From the 10 plans, each insurance company will choose which ones they will offer, and it will vary from state to state. In New Mexico, USAA offers A, D, F, and G. AARP offers all ten. You may have to look for a company that offers the specific coverage you might need.
As if it were not interesting enough, now they complicate the whole thing again by adding age ranges. They are 65-69, 70-74, 75-79, 80-84, and 85 and over. As you advance in age, the premiums go up, but not in all cases. It’s all up to the insurance company. Although the rates have increased considerably over the last several years, AARP, for example, has flat fees; that is, they are the same for all ages. Another insurer, for example, starts out at $66.00 per month from 65 to 74, then jumps to $116.50 from there on. Some jump!
The most expensive is the J Plan because it has the most extensive coverage. Here is what the J Plan covers: the basic benefits, skilled nursing coinsurance, Part A deductible, Part B deductible, Part B excess (100%), foreign travel emergency, at-home recovery, extended drugs ($3,000 limit), preventive care. As you move backward through the alphabet, you lose coverage in a variety of ways.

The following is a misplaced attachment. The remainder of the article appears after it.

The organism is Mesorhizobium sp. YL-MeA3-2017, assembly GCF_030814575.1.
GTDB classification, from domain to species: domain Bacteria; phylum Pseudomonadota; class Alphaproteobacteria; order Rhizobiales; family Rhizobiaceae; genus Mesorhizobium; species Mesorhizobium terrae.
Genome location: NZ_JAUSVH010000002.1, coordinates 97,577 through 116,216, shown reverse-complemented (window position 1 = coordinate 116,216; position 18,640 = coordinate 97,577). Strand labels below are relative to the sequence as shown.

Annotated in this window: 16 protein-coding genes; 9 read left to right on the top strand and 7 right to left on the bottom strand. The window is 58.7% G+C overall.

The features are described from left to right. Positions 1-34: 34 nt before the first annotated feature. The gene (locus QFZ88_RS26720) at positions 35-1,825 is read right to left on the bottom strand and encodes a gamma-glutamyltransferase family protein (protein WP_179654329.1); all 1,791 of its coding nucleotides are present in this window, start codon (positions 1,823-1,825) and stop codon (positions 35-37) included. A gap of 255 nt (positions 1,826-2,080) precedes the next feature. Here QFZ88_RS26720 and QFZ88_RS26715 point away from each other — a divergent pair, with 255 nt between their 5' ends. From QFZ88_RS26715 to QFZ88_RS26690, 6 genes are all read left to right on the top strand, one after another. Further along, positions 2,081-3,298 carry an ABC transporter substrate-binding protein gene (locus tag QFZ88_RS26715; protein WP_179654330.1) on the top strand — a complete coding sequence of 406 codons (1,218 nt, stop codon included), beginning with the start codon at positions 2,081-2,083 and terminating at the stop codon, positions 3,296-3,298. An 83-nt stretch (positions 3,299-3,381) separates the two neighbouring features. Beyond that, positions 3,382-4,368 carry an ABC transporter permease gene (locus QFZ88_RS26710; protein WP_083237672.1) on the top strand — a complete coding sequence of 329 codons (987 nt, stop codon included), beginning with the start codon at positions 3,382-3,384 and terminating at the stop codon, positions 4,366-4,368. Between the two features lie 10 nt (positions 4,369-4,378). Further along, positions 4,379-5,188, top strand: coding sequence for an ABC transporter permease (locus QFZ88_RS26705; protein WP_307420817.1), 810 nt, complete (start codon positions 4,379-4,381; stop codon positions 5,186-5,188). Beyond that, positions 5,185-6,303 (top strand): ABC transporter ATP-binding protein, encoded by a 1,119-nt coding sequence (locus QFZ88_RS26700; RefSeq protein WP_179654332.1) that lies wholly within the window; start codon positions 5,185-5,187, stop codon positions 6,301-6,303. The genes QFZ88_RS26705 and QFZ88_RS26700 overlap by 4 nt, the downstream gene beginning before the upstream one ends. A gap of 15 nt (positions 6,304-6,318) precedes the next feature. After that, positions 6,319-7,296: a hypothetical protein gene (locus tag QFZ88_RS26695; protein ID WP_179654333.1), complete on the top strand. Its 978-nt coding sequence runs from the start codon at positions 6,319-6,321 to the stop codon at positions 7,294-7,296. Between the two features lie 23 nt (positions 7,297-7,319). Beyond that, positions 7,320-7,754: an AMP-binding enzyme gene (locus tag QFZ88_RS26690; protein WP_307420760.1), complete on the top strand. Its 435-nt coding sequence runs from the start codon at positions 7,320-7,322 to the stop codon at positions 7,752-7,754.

I think you get the idea. It goes from there till it’s all taken away except the basic coverage.
I must add a disclaimer. I tried to be as factual as I could and explain clearly. But as you see, the situation is complicated and varies from place to place and company to company. Specific arrangements may be full of exceptions, so you must be an informed shopper. Costs and coverage vary so greatly that one should remember the caveat emptor’s sound advice, “Let the Buyer Beware.” I hope all of you will live to pay the premiums on your 100th birthdays!
This article is reprinted with permission from the Scottish Rite Bulletin (Third Quarter 1997), Valley of Santa Fe, New Mexico.
*Editor’s Note: Actual plan costs referenced by the
author in the original article have been deleted since health care rates
vary considerably from state to state and one geographic region to the
ABOUT TO TURN AGE 65?
Why not consider the NEW Scottish Rite Medicare Supplement Plan. Look for details in the mail, or call 1-800-749-6983 to request enrollment information.